Coke Solutions

Four Ways to Leverage Consumer Enthusiasm

Channel those feelings of goodwill to influence sales

How do Americans feel about spending money, the economy and the outlook for tomorrow? According to research by consulting firm The Futures Company , 67% of people surveyed say they feel more secure about their finances and have a sense of optimism and excitement about the future. Armed with this knowledge, foodservice brands can seize the moment to channel feelings of goodwill into true business value.

In a webinar entitled "State of the Consumer," hosted in November 2015 by Coca-Cola, The Futures Company discussed four ways foodservice providers can capitalize on the energy and enthusiasm of today's consumer.

  1. Boost innovation and value-based consumption. 
    The more consumers are willing to spend, the more opportunities brands should present to earn their business. The Futures Company found that while 19% of consumers are willing and able to spend, 38% are not willing to part with their money. Brands can motivate consumers by moving from a defensive position to an offensive one; by inspiring instead of reassuring; and by removing barriers and motivating people to buy. How to accomplish these strategies? Look for ways to enliven the consumer experience by showing what you stand for — healthy living or charitable giving, for examples. Identify ways to improve service and make every interaction valuable. 

  2. Sell to the heart. 
    Brands need to tell their stories and inspire people to share their ideas and feelings. The data revealed that 73% of consumers feel that very little, if any, advertising and marketing is relevant to them. Instead of talking about brands as a way to convince people to spend, it's better to give them ideas that move them to share with others. Storytelling cuts through the fatigue brought on by hard-sell marketing and advertising. People love stories and they enjoy sharing them with others. Companies that can connect with their customers through stories have a greater impact on those customers.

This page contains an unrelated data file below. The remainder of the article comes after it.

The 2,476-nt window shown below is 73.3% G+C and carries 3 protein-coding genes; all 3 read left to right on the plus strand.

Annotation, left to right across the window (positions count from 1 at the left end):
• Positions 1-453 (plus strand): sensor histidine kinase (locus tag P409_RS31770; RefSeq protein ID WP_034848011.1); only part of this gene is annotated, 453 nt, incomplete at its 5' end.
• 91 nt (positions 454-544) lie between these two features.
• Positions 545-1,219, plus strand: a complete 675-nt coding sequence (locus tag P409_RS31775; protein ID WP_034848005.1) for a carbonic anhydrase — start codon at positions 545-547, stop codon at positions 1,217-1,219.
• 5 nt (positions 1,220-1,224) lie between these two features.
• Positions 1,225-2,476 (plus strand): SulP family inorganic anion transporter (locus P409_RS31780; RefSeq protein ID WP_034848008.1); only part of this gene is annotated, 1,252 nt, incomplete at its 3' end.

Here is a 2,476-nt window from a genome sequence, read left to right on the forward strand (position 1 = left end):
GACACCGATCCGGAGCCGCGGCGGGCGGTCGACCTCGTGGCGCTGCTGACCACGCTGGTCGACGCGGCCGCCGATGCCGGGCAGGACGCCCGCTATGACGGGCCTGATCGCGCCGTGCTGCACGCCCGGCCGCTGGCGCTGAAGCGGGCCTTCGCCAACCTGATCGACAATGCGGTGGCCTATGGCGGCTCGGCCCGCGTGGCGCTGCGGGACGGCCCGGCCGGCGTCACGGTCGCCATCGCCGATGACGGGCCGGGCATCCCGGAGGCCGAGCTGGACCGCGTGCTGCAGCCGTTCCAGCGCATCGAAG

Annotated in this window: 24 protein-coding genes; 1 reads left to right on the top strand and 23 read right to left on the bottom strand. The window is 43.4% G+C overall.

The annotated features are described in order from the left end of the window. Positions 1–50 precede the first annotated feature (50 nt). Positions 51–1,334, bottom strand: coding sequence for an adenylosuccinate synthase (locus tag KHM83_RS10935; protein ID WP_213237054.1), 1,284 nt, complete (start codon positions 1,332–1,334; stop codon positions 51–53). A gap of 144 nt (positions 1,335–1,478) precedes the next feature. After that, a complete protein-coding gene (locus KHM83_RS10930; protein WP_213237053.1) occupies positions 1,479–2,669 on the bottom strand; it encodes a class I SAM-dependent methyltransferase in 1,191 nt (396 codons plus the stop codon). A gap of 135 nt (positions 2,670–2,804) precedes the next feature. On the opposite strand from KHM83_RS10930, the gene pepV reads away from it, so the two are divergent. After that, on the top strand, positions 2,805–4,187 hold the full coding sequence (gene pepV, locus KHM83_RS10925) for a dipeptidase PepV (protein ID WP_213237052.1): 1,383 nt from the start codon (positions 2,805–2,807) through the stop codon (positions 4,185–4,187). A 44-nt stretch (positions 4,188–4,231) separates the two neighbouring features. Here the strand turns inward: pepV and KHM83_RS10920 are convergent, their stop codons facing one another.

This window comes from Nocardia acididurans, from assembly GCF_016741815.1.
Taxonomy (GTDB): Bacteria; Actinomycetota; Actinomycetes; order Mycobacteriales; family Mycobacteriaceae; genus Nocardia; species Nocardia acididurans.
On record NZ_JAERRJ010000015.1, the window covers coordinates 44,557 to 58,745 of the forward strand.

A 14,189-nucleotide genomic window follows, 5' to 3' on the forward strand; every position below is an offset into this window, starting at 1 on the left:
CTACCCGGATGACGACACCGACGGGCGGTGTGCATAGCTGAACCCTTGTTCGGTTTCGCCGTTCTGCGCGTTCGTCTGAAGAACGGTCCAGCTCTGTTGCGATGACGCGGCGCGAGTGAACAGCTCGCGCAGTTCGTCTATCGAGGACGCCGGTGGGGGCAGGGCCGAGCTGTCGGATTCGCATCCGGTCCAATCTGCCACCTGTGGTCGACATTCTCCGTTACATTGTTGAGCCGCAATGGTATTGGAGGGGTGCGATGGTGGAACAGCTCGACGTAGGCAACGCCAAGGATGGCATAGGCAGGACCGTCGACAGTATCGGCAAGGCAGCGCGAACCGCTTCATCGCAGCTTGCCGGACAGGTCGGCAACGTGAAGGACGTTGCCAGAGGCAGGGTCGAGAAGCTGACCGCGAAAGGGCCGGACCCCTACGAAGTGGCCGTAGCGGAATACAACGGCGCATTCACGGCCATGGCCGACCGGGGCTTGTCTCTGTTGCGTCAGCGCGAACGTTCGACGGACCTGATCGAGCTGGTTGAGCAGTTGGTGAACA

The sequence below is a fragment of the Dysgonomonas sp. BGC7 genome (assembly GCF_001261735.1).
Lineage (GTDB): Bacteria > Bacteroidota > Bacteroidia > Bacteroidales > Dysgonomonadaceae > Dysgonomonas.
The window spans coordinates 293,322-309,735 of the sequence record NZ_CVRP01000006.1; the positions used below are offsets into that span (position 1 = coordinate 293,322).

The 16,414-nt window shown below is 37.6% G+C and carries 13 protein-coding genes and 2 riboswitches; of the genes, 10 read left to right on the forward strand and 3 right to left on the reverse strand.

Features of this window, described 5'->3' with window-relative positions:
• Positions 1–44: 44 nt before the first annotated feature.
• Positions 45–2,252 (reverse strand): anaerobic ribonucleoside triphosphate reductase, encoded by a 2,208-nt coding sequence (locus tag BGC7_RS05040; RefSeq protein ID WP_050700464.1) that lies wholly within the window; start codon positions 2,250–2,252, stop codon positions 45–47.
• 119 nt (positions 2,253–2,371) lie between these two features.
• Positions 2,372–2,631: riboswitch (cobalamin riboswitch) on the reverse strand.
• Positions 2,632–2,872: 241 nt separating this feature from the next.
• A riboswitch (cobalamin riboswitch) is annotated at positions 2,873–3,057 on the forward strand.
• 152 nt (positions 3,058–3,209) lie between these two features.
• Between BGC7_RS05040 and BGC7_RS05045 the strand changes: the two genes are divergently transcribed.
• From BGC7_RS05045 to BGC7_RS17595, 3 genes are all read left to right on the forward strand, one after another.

3. Market to Millennials. 
    At 83 million strong, the 19- to 34-year-old demographic represents the largest population in the United States. It also has enormous economic and social power. As such, brands must connect with them to earn their loyalty. Millennials are value-based consumers who believe that the brands they buy say a lot of about the kind of person they are. Finding ways to reach millennials with the messages and channels, such as mobile apps, they prefer is essential to business success.

  4. Adapt and respond. 
    Foodservice businesses need an agile, flexible communications strategy to reflect the unique ways in which culture changes and flows. There isn't a one-size-fits-all strategy for any demographic category, and businesses must recognize the importance of marketing to individuals, not groups. Consumer sentiment has changed over the last 15 years, and more people believe that individualism is important. Think about ways to disrupt the market to bring greater value and loyalty to your brand. For example, when The Coca-Cola Company introduced the Coca-Cola Freestyle® dispenser, we gave consumers a cool new way to think about soft drinks, giving them more than 100 options in one place and the chance to mix their own beverages. It was — and still is — an innovation that captures imaginations and sales. Ask yourself how your company can change the status quo.

With these four ideas in mind, you can market your products and services smarter, not harder.

For more information on consumer sentiment and other topics, sign up for our monthly Refreshing Inisghts by Coca-Cola webinars. 

Published: March 07, 2016